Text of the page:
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What TRIGGERS Employee Experience

14March

What TRIGGERS Employee Experience

What Triggers Employee Experience

In, Closing the Loop: The Dynamics of Creative Learning, Alexander N. Pattakos, says, “Constructing “mind” out of the brain has opened up new avenues for developing models that intend to explain visual perception and cognition, memory, and related functions of the intellect. Moreover, explicit attention is being paid to the neurophysiological bases of creative and intuitive thinking. Are minds, as suggested by MIT Professor Marvin Minsky, “simply what brains do?” Or, are there models of mind and consciousness that transcend the boundaries of orthodox materialism? Professor Erich Harth, for instance, takes us out of the old Newtonian world of machine models of the brain and into the almost mystical realm of contemporary physics. In his view, both consciousness and creativity arise from specific structures the relays within the sensory pathways linking the sense organs and the cerebral cortex that send information back and forth”. Employees engage in enterprise actions depending upon their behavioral experiences in what they touch and feel as they act on various role.

“This information, moreover, when it reaches the cortex, is filtered and personalized through improvisation, much like the way children talk to themselves as they practice their language ability. Essentially employee experiences need to be captured for it to be meaningfully used to enhance such experiences. Human consciousness, manifested as experience, and the creativity that it exhibits, according to Harth, are embedded in a messy, largely intuitive “hall of mirrors” within the biology of the brain. Another perspective that stands in stark contrast to the neurophysiological models that traditionally have attracted the scientific community in large numbers is represented by the work of physicist Nick Herbert, who draws upon the key features of quantum theory to explain human consciousness”.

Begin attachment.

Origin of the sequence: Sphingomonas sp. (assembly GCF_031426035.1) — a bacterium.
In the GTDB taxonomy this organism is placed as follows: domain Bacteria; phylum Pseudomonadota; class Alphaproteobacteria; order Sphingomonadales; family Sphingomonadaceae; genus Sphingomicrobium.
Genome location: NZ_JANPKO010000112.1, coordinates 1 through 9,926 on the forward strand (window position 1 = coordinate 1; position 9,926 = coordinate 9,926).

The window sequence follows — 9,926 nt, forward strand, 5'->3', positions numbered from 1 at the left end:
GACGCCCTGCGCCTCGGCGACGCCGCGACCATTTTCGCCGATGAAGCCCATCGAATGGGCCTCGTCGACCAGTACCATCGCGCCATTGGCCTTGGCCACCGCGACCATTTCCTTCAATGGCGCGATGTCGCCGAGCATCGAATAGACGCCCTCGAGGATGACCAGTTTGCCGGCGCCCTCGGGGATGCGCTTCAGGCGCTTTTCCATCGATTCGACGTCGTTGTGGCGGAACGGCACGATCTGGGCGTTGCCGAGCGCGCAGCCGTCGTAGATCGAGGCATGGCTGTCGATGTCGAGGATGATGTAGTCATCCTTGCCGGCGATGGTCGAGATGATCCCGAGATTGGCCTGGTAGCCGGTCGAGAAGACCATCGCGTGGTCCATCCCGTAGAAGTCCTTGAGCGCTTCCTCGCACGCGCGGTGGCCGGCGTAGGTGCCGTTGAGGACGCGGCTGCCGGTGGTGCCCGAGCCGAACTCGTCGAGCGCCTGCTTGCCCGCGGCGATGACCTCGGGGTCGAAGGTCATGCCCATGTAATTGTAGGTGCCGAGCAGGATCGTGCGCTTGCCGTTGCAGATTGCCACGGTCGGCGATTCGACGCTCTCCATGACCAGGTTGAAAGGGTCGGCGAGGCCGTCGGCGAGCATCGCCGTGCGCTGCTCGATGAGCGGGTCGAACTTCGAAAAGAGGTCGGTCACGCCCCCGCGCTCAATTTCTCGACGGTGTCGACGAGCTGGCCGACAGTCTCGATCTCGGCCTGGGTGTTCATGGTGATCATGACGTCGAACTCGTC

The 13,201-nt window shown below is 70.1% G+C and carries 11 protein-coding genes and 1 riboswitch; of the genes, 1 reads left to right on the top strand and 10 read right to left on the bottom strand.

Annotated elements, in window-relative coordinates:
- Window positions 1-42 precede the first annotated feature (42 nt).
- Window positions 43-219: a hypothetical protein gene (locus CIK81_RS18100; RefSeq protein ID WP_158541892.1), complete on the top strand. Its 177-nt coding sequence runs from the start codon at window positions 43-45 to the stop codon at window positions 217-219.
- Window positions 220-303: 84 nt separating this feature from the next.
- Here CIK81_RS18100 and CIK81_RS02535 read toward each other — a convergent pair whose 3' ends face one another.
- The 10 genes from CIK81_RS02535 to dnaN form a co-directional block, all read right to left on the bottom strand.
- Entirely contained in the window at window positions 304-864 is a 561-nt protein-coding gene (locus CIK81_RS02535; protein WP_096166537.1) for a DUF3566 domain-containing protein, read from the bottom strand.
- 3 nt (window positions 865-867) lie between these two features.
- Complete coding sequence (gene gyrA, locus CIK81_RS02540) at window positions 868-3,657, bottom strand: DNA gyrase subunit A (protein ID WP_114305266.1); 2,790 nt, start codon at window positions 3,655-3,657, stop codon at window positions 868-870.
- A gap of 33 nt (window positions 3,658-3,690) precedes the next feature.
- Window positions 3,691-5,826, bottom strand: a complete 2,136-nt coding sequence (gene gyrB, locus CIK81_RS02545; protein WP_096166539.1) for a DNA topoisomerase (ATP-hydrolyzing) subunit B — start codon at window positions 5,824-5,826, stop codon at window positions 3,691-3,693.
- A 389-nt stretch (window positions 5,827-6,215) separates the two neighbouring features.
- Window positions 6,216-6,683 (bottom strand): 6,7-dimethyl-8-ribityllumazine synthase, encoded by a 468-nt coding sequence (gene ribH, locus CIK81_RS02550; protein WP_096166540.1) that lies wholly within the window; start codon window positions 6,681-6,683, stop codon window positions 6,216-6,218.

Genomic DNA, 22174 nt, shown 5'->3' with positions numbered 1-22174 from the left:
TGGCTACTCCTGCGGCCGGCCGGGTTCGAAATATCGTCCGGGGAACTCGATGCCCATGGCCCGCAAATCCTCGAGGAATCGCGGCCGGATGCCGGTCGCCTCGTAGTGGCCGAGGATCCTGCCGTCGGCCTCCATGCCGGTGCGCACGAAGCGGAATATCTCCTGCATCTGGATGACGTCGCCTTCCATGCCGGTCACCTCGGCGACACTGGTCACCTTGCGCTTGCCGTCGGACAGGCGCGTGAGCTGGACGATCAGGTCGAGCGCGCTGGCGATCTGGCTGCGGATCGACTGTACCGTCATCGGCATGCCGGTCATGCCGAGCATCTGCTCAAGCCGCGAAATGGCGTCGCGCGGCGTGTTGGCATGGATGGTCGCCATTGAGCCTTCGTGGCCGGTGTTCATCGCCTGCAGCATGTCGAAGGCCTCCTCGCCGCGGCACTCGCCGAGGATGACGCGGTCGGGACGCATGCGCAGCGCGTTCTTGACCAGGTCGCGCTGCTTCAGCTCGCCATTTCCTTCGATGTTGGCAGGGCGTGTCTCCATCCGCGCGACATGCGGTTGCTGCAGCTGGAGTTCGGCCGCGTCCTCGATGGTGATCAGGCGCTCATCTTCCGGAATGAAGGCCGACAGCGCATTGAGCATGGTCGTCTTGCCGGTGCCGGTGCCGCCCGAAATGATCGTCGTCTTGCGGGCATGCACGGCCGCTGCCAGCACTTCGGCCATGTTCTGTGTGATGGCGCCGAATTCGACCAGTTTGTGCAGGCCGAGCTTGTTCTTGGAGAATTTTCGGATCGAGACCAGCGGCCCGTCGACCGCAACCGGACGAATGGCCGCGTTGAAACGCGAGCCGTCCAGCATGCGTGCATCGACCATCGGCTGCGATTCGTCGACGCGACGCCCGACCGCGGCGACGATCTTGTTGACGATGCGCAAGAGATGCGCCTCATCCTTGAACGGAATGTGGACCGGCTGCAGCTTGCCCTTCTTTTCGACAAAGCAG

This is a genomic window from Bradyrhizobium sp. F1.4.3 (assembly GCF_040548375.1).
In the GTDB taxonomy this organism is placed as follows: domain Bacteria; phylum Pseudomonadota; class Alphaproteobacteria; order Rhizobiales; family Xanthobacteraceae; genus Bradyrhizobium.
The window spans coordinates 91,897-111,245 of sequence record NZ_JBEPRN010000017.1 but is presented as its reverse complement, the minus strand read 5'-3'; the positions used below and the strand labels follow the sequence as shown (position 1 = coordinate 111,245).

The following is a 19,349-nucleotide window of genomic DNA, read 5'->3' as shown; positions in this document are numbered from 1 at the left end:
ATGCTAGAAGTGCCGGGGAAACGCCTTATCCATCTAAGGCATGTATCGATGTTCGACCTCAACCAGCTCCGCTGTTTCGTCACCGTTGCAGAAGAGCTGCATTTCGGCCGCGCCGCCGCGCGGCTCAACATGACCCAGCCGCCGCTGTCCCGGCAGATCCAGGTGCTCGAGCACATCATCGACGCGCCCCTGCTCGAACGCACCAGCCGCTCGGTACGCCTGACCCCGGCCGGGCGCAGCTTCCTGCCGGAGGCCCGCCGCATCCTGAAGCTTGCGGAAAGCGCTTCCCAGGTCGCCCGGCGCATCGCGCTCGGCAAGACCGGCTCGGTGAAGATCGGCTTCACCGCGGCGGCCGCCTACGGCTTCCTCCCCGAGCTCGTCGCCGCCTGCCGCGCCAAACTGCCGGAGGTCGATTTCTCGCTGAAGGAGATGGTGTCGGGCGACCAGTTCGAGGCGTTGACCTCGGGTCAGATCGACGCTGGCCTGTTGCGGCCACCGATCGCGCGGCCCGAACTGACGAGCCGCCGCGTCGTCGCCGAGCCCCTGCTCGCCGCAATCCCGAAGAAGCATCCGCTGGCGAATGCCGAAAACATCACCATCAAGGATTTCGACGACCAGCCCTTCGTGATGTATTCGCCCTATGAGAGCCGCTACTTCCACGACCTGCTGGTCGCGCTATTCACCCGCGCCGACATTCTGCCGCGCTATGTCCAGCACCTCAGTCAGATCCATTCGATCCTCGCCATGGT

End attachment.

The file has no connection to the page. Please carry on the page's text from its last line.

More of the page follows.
“Founding his argument on the attributes of quantum systems, that is, randomness, “thinglessness,” and interconnectedness, he posits that mind is a fundamental, process in its own right, much like light or electricity, and that it interacts with matter at an equally elemental, that is, subatomic, level. Human consciousness, employee experience, according to this view, is associated only with quantum systems, learning system experiences, feedback loops, communication channels and reward mechanism as basic systemic drivers for employee experience. In this connection: In his encyclopedic study of the “roots of consciousness,” which draws upon multiple frames of reference, employee behaviors, systems friendliness, historical traditions, folklore, and scientific research and theories, Jeffrey Mishlove, a leading figure in the field of parapsychology and an expert in the practical application of intuition at work, presents further evidence, patterns, norms, rituals, systems, analytics, logical applications, processes to support the distinctively quantum character of the human mind”; that which plays a predominant role in understanding what makes employees engage and seek an enjoyable experience.

Moreover, he explores a wide variety of phenomena long relegated to the realm of the “supernatural” and offers a multidimensional view of reality that expands the meaning of consciousness well beyond the outer limits of neurophysiological explanations and models. Levels of consciousness, often experiential, it seems, include not only phenomena that reside beneath our threshold of awareness, commonly referred to as the subconscious mind but also phenomena that transcend conscious awareness, that is, the so-called nonlocal mind (or superconsciousness). In the lexicon of quantum theory, this state or principle of nonlocality has also been referred to as universal or collective consciousness”.

Processes followed to built employee experience are many.

PROCESS 1: DATA ACCESS AND SHARING PROCESS